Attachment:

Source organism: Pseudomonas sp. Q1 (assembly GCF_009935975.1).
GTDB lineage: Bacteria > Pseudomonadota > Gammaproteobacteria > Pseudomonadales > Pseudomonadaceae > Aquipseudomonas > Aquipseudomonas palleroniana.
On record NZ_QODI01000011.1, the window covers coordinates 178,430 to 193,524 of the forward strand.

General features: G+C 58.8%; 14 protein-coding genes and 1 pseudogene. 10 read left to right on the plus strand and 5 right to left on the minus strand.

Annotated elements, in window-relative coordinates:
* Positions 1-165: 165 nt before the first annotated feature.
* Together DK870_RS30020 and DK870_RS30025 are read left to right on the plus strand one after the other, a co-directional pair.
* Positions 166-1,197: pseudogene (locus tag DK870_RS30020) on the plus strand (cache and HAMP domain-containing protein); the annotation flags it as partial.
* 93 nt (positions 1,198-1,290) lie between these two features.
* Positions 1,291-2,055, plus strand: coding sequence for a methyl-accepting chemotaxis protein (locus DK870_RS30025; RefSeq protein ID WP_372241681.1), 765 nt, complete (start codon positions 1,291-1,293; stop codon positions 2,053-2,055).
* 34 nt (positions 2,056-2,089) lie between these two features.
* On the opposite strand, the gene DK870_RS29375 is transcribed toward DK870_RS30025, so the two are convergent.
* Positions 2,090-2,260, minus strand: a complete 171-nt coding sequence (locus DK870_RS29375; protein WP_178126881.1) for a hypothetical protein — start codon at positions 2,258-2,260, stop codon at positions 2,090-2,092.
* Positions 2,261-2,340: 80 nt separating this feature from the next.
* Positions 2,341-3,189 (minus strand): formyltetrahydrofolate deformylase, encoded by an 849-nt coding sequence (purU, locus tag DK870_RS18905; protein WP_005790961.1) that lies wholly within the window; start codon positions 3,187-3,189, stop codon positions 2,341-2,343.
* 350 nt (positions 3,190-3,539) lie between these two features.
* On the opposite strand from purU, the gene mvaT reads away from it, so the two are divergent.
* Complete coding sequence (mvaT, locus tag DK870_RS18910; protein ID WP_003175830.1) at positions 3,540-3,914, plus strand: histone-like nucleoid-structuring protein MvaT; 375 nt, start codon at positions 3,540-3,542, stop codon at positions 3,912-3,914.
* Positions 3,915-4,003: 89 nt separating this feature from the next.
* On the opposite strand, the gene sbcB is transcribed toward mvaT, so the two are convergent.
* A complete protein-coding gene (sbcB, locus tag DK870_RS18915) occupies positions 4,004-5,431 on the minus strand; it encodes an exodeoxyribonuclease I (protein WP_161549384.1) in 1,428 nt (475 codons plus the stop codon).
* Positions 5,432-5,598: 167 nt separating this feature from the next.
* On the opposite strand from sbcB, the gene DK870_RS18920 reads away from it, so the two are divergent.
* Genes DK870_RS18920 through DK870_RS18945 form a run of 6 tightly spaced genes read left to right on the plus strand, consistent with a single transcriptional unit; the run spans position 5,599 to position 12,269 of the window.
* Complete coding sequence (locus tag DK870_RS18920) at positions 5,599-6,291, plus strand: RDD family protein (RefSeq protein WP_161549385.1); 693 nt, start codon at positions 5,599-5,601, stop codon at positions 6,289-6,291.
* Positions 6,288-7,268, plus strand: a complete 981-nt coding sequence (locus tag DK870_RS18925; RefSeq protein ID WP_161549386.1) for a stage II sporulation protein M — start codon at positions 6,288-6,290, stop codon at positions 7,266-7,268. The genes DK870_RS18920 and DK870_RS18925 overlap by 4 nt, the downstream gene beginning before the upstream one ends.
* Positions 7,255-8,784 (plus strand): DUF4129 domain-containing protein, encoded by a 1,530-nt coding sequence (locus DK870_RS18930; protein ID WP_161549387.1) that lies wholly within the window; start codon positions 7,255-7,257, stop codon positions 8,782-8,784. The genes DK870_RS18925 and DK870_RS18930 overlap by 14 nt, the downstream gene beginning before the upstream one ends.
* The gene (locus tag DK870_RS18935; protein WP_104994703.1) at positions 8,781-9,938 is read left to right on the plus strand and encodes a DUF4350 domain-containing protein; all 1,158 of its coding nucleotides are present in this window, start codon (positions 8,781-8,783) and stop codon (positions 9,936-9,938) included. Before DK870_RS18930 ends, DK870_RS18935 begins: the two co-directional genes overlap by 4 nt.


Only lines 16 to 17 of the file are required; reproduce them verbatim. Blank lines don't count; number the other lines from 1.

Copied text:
* 350 nt (positions 3,190-3,539) lie between these two features.
* On the opposite strand from purU, the gene mvaT reads away from it, so the two are divergent.